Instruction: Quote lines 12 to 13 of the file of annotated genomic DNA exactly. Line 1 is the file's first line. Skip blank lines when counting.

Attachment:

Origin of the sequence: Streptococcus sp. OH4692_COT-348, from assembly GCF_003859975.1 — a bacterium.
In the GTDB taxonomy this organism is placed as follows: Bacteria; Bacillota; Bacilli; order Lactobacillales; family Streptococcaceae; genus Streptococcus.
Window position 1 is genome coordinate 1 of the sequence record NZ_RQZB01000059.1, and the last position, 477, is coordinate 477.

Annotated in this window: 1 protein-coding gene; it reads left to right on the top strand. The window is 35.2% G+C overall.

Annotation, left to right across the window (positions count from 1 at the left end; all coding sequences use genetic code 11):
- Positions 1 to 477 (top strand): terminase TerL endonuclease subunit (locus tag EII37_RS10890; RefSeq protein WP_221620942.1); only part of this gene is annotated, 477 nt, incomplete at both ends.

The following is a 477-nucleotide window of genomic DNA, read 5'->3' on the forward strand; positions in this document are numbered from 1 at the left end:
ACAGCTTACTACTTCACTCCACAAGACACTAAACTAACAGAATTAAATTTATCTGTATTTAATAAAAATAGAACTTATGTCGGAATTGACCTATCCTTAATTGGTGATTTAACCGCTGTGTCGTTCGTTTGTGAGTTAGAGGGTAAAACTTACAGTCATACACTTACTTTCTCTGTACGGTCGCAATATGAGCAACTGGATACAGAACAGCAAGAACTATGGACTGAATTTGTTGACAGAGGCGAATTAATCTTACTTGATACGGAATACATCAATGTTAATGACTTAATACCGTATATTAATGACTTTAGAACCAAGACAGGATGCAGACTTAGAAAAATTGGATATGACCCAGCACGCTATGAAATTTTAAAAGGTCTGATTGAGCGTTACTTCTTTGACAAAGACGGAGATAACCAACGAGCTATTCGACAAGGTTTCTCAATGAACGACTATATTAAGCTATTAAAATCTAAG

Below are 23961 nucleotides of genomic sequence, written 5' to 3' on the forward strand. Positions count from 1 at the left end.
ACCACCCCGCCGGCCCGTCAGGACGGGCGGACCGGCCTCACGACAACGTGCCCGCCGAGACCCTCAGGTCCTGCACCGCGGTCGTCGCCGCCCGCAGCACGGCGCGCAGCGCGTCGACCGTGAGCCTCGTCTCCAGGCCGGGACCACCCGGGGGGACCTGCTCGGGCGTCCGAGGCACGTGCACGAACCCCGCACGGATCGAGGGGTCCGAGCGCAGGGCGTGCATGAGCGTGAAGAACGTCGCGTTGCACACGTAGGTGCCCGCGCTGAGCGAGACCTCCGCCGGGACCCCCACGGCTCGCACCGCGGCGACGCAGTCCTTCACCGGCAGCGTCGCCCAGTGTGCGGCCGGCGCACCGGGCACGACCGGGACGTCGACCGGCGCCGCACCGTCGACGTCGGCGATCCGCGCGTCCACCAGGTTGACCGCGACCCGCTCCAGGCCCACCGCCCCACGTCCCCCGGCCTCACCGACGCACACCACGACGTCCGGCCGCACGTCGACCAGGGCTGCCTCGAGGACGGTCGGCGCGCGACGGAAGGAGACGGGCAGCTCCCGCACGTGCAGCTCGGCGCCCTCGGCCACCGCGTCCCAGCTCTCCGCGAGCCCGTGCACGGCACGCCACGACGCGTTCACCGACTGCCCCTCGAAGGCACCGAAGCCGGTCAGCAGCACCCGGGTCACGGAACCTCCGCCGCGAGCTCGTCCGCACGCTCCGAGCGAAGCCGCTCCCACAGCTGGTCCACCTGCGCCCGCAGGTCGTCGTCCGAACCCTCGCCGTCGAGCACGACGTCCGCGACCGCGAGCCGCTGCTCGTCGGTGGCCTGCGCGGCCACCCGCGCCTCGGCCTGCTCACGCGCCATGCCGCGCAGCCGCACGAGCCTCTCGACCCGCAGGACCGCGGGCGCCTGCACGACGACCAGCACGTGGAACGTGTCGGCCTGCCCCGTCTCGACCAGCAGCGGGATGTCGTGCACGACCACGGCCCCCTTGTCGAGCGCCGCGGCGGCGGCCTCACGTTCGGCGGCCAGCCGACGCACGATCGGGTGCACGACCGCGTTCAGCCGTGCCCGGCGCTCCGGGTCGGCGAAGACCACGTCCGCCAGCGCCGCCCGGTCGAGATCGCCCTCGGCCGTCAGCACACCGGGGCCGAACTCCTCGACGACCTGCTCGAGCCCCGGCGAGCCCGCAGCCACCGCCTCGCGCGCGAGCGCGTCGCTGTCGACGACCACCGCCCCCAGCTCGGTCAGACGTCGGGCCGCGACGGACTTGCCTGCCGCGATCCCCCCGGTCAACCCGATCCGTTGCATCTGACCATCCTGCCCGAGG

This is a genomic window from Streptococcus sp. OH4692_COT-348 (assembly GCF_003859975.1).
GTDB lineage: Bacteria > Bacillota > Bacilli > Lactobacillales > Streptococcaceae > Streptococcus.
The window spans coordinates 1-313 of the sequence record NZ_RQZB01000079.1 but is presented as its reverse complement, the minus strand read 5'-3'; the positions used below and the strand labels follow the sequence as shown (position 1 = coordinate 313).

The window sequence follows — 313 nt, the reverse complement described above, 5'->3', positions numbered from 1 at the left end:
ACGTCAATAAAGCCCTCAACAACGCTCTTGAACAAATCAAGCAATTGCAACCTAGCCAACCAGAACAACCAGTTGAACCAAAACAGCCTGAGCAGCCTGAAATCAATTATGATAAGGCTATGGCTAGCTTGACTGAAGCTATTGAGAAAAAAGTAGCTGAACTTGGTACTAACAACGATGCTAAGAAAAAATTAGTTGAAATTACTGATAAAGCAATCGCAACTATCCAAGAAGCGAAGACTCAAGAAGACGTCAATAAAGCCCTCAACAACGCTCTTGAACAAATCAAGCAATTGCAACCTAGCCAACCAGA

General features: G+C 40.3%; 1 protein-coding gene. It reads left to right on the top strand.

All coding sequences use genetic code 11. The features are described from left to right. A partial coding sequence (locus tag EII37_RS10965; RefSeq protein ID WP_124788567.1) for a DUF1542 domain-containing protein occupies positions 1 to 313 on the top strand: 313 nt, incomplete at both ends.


GTDB lineage: Bacteria > Bacillota > Bacilli > Lactobacillales > Streptococcaceae > Streptococcus.
The window spans coordinates 1-313 of the sequence record NZ_RQZB01000079.1 but is presented as its reverse complement, the minus strand read 5'-3'; the positions used below and the strand labels follow the sequence as shown (position 1 = coordinate 313).